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ASSA ABLOY seeks to ‘protect the bottom line’ in U.S.

ASSA ABLOY seeks to ‘protect the bottom line’ in U.S. Company also leverages growth in other regions

ASSA ABLOY seeks to ‘protect the bottom line’ in US

STOCKHOLM – As challenges continue to mount in the residential security market in the U.S., ASSA ABLOY is making sure it “adapts cost to the new reality,” says President and CEO Nico Delvaux. 

“It's clear that we continue to operate in an uncertain economic climate,” he said. “As I said in previous quarters, we will continue to take advantage of those opportunities we see in the market. There are still regions where we see very good momentum. There are segments where we see opportunities to further significantly grow and on the other side there are markets and segments that are more challenging and there we will (focus on) our agile and decentralized organization, make sure that we adapt cost to the new reality, realize efficiency and protect the bottom line and cash flow.” 

At a glance, in the first quarter (Q1) 2024 ASSA ABLOY’s net sales increased by 9% to SEK 35,200 M (32,391), net income hit SEK 3,462 M (3,692), earnings per share hit SEK 3.12 (3.32) and operating cash flow hit SEK 3,096 M (4,069). The company also made three acquisitions in the quarter with combined annual sales of about SEK 2,000 M. 

Delvaux called it, “…a tough comparison compared to the same quarter a year ago with continued challenging market conditions on the residential side and definitely also with three fewer working days in March. We posted a negative organic growth of 2% for the quarter, but good to see that lower, in this case, negative organic growth (11%), is overcompensated by very strong growth to acquisitions in the quarter.”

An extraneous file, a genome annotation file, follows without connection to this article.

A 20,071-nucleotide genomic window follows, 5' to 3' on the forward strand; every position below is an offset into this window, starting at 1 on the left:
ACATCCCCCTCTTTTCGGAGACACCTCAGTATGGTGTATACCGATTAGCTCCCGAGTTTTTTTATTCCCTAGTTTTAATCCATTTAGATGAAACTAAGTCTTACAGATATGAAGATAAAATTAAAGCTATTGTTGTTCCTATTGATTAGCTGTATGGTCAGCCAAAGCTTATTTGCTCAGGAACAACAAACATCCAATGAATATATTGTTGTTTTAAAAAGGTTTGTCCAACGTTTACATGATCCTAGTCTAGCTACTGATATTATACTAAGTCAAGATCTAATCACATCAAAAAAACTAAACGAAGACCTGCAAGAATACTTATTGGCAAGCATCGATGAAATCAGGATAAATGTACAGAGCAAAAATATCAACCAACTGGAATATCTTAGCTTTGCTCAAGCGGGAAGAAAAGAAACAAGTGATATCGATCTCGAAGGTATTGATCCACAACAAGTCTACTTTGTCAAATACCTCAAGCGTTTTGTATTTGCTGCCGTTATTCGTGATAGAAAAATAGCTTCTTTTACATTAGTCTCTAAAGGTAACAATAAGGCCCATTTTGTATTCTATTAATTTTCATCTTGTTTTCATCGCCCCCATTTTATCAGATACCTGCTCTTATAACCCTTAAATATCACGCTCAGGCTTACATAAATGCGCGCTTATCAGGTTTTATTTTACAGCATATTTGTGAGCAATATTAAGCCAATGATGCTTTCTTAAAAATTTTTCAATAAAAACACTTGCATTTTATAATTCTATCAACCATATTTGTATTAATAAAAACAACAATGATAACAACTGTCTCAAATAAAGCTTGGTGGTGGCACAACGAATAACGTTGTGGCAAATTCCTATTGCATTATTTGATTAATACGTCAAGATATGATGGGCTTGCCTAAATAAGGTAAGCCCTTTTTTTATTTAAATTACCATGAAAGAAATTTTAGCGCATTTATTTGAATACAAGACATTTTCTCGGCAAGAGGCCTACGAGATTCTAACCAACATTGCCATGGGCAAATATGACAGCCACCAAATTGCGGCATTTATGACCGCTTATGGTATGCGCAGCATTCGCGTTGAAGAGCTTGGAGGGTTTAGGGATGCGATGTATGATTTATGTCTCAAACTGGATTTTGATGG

Delvaux noted that after 12 consecutive quarters of organic growth, 13 must be unlucky. 

ASSA ABLOY saw strong growth in the Middle East, India and Africa and saw stable sales in southern Europe. However, there were lower sales in other regions including a significant sales decline on the organic side of the U.S. residential business. 

But Delvaux downplayed that information, pointing out a single-digit decline was a good result, considering the market conditions at play in the U.S. 

The full presentation can be found online at



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